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It is not uncommon for success to carry great athletes far, far away from their roots and the places they once called home.

Not for Karen Magnussen, who can be found most days at the same Vancouver skating club where, as a youngster, she honed her talents into stardom.

Thirty-six years after she retired from competitive skating, Magnussen, 57, remains as involved in the sport, spending her time coaching the stars of tomorrow at the North Shore Winter Club where she is director of skating and head coach.

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"It's the club that I started out in before moving on to national and international competition," Magnussen said. "I work with little ones to junior national skaters, and I enjoy every minute of it."

"I'm finding a lot of kids whose parents grew up watching me. The dads will say, 'We were in front of the TV in the rec room watching you and now my son is taking lessons from you.' "

Magnussen's record of accomplishments has remained unmatched among Canadian women since she retired from competitive figure skating in 1973.

She was a five-time Canadian champion, an Olympic silver medalist at the 1972 Sapporo Winter Games and her world championship in 1973 is a feat no Canadian woman has been able to accomplish since.

After leaving competitive skating, Magnussen travelled with Ice Capades for four years before moving to her husband's home town of Boston, where she took up coaching.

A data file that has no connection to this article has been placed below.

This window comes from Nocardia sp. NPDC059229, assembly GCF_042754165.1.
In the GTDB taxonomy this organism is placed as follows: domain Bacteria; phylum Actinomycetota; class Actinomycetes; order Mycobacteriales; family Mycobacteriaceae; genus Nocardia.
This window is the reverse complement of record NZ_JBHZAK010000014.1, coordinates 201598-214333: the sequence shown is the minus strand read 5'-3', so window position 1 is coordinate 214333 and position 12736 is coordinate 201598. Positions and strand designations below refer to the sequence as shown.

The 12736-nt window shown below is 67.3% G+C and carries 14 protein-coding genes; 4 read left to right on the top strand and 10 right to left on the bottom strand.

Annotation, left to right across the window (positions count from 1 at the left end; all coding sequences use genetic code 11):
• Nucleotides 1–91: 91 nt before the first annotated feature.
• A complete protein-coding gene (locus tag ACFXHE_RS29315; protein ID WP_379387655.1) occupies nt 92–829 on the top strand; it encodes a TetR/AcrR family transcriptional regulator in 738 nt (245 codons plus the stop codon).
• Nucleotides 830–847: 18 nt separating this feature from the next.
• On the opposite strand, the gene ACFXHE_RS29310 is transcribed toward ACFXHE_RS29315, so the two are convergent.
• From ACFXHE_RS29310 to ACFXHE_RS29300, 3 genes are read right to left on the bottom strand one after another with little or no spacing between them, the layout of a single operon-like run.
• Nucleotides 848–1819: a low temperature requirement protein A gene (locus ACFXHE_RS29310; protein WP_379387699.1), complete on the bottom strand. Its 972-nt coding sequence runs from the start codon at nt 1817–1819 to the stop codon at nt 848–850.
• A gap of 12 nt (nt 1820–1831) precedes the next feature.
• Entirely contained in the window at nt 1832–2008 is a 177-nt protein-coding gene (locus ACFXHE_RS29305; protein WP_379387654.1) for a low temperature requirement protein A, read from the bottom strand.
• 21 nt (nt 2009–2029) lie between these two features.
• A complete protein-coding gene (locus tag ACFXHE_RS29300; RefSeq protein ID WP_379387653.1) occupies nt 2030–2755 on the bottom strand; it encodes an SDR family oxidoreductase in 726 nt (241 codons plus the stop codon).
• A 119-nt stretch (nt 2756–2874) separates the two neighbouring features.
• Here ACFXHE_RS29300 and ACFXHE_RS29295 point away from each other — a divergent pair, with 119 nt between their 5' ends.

After 11 years in the United States, a desire to be closer to her roots and family brought her back to the North Shore club, where she reunited with her former coach, Linda Brauckmann. The two were inducted into the Skate Canada Hall of Fame in 1996, and worked together until Brauckmann retired from the coaching four years ago.

Working with young skaters is a passion for Magnussen, who emphasizes the fundamentals of good skating as the critical foundation on which they will learn the jumps and spins that define the modern sport.

"Making them technically sound is really exciting and seeing them come along and get better and better," she said. "You see their whole body language change as they understand technique and get better and better and are able to do the different jumps.

"We really work the basics, basic strong skating, because, if you can't, the jumping and the spinning just fall off the map since you can't keep up with the technical part of having to skate in and out of things."

Part of Magnussen's emphasis on skating fundamentals comes from her appreciation for her competitive days, when compulsory figures were a big part of the sport. Though Magnussen is recalled as an athlete who helped usher in an era with more emphasis on free skating, with compulsory figures eventually becoming phased out altogether, she believes doing figures is still an important part of a skater's development.

"You can't do anything in skating without those, so every coach has to be working on that with their skaters," she said. "Instead of doing figures on a patch of ice we do it in a more free form, but we still have to get skaters back to basics."